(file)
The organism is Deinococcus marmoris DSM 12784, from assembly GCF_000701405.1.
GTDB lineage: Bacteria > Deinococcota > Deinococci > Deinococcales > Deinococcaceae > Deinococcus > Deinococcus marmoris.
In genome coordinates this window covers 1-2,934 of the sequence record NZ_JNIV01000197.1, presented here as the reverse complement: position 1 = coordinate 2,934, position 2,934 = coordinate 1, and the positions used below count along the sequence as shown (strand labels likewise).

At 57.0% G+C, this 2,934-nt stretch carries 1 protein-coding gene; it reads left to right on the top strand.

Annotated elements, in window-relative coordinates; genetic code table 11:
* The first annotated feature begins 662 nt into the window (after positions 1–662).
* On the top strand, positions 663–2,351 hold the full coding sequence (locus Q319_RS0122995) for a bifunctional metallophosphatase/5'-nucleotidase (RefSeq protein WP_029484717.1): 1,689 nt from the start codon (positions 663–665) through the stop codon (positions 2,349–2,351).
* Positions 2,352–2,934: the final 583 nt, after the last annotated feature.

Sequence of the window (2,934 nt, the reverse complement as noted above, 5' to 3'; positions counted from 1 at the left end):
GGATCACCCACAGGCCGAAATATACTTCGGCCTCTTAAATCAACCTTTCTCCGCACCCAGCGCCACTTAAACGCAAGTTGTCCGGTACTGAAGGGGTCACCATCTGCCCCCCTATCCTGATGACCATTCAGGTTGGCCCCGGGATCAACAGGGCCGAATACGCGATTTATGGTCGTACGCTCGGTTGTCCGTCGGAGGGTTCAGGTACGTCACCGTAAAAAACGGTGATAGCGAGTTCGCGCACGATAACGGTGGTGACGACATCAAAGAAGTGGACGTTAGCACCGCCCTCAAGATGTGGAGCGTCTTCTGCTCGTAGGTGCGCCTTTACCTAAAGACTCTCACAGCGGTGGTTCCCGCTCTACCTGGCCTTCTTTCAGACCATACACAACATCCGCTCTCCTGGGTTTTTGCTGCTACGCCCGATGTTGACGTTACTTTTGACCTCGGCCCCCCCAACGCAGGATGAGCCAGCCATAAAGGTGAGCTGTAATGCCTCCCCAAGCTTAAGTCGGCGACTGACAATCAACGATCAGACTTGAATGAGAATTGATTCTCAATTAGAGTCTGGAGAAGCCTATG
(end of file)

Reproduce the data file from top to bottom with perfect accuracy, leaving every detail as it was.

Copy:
The organism is Deinococcus marmoris DSM 12784, from assembly GCF_000701405.1.
GTDB lineage: Bacteria > Deinococcota > Deinococci > Deinococcales > Deinococcaceae > Deinococcus > Deinococcus marmoris.
In genome coordinates this window covers 1-2,934 of the sequence record NZ_JNIV01000197.1, presented here as the reverse complement: position 1 = coordinate 2,934, position 2,934 = coordinate 1, and the positions used below count along the sequence as shown (strand labels likewise).

At 57.0% G+C, this 2,934-nt stretch carries 1 protein-coding gene; it reads left to right on the top strand.

Annotated elements, in window-relative coordinates; genetic code table 11:
* The first annotated feature begins 662 nt into the window (after positions 1–662).
* On the top strand, positions 663–2,351 hold the full coding sequence (locus Q319_RS0122995) for a bifunctional metallophosphatase/5'-nucleotidase (RefSeq protein WP_029484717.1): 1,689 nt from the start codon (positions 663–665) through the stop codon (positions 2,349–2,351).
* Positions 2,352–2,934: the final 583 nt, after the last annotated feature.

Sequence of the window (2,934 nt, the reverse complement as noted above, 5' to 3'; positions counted from 1 at the left end):
GGATCACCCACAGGCCGAAATATACTTCGGCCTCTTAAATCAACCTTTCTCCGCACCCAGCGCCACTTAAACGCAAGTTGTCCGGTACTGAAGGGGTCACCATCTGCCCCCCTATCCTGATGACCATTCAGGTTGGCCCCGGGATCAACAGGGCCGAATACGCGATTTATGGTCGTACGCTCGGTTGTCCGTCGGAGGGTTCAGGTACGTCACCGTAAAAAACGGTGATAGCGAGTTCGCGCACGATAACGGTGGTGACGACATCAAAGAAGTGGACGTTAGCACCGCCCTCAAGATGTGGAGCGTCTTCTGCTCGTAGGTGCGCCTTTACCTAAAGACTCTCACAGCGGTGGTTCCCGCTCTACCTGGCCTTCTTTCAGACCATACACAACATCCGCTCTCCTGGGTTTTTGCTGCTACGCCCGATGTTGACGTTACTTTTGACCTCGGCCCCCCCAACGCAGGATGAGCCAGCCATAAAGGTGAGCTGTAATGCCTCCCCAAGCTTAAGTCGGCGACTGACAATCAACGATCAGACTTGAATGAGAATTGATTCTCAATTAGAGTCTGGAGAAGCCTATG